Papua New Guinea

  • Barry Turner
Part of the The Statesman’s Yearbook book series (SYBK)


The Spanish first claimed the island in 1545 but the first attempt at colonization was made in 1793 by the British. The Dutch, however, claimed the west half of the island as part of the Dutch East Indies in 1828. On 6 Nov. 1884 a British Protectorate was proclaimed over the southern portion of the eastern half of New Guinea and in 1888 the territory was annexed. On 1 Sept. 1906 the Governor- General of Australia declared that British New Guinea was to be known henceforth as the Territory of Papua. The northern portion of New Guinea was a German colony until 1914 when Australian armed forces occupied it and it remained under their administration until becoming a League of Nations mandated territory in 1921, administered by Australia, and later a UN Trust Territory (of New Guinea). Australia granted Papua New Guinea self-government on 1 Dec. 1973, and on 16 Sept. 1975 Papua New Guinea became a fully independent state.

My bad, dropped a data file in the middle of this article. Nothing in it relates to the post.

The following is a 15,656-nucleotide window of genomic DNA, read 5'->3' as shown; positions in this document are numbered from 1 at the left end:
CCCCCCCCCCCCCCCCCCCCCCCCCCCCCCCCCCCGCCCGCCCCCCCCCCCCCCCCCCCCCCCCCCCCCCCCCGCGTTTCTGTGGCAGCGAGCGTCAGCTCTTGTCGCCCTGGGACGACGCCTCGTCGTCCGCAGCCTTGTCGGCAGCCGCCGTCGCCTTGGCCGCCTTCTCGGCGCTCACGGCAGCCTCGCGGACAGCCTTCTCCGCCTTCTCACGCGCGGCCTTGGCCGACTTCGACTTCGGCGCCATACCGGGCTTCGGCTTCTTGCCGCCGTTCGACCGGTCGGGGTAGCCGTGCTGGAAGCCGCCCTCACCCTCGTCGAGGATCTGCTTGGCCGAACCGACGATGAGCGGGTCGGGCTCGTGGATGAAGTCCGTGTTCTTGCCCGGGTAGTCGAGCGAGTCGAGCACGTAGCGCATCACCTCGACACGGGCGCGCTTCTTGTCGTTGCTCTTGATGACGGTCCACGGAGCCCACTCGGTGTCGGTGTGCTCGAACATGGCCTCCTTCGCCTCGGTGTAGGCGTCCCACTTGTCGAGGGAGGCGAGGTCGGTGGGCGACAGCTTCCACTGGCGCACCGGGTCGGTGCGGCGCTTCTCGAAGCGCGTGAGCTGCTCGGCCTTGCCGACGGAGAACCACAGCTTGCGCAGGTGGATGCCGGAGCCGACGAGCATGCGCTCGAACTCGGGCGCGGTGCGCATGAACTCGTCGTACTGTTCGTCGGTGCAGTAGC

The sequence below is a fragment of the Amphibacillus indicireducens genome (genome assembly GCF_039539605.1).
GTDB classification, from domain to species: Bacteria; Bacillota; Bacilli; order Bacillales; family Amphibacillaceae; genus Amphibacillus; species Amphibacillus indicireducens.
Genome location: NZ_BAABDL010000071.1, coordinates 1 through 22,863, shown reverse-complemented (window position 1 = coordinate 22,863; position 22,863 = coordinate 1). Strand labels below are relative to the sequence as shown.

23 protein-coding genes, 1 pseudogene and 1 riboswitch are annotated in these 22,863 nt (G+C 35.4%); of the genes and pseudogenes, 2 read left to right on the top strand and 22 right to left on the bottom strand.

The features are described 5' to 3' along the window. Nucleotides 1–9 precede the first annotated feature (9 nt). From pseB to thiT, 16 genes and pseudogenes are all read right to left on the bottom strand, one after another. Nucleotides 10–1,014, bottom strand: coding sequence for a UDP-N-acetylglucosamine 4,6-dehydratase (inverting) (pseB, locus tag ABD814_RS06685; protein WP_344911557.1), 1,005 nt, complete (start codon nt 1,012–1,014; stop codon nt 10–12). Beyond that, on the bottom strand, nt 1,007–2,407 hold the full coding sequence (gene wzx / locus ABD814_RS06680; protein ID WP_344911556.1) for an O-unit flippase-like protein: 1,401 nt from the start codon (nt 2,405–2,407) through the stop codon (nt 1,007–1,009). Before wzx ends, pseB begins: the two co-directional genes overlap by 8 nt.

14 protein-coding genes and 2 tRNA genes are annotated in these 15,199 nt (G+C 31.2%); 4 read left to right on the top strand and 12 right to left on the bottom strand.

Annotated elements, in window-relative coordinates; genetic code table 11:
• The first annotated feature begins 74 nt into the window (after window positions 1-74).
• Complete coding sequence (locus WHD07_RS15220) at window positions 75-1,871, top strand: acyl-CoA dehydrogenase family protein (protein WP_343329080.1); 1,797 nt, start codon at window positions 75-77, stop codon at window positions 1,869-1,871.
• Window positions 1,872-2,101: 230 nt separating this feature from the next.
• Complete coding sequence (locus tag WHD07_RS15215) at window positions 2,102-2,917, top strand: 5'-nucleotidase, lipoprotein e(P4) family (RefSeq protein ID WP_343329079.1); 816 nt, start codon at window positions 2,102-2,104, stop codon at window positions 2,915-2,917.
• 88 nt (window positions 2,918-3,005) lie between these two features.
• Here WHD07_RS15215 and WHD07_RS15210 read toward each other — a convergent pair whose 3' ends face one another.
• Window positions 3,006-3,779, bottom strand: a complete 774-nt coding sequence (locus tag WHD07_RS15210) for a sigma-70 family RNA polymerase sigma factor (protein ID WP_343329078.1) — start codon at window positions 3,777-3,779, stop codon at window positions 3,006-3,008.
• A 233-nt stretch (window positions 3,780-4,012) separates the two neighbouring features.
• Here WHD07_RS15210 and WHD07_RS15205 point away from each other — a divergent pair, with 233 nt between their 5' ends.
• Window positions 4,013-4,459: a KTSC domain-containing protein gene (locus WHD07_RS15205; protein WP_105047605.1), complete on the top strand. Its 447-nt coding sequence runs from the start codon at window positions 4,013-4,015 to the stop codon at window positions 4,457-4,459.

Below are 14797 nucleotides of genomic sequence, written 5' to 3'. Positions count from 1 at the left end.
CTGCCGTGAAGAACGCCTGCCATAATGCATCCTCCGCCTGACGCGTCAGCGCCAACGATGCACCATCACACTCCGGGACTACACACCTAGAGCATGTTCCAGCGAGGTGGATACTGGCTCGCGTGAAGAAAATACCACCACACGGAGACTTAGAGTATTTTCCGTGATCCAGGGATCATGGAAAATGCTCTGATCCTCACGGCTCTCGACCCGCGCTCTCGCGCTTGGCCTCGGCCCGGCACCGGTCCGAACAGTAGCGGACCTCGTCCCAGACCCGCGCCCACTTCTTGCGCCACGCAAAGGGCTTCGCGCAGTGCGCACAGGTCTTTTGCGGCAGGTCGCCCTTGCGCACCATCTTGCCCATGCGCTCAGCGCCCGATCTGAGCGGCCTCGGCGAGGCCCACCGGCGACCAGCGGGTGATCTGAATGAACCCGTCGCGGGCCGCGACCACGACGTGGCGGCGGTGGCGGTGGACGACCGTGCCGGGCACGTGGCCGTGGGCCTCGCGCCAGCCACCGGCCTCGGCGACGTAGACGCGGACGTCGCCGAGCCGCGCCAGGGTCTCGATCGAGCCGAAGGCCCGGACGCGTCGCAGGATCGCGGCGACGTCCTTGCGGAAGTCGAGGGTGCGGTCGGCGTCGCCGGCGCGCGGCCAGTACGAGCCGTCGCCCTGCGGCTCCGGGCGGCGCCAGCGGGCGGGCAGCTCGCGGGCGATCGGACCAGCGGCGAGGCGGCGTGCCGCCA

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Further Reading

  1. National Statistical Office. Summary of Statistics. Annual.—Abstract of Statistics. Quarterly.— Economic Indicators. Google Scholar
  2. Monthly Bank of Papua New Guinea. Quarterly Economic Bulletin. Google Scholar
  3. Turner, A., Historical Dictionary of Papua New Guinea. Metuchen (NJ), 1995Google Scholar
  4. Waiko, J. D., Short History of Papua New Guinea. OUP, 1993Google Scholar
  5. National statistical office: National Statistical Office, PO Wards Strip. Website: Scholar

Copyright information

© Palgrave Macmillan, a division of Macmillan Publishers Limited 2004

Authors and Affiliations

  • Barry Turner

There are no affiliations available

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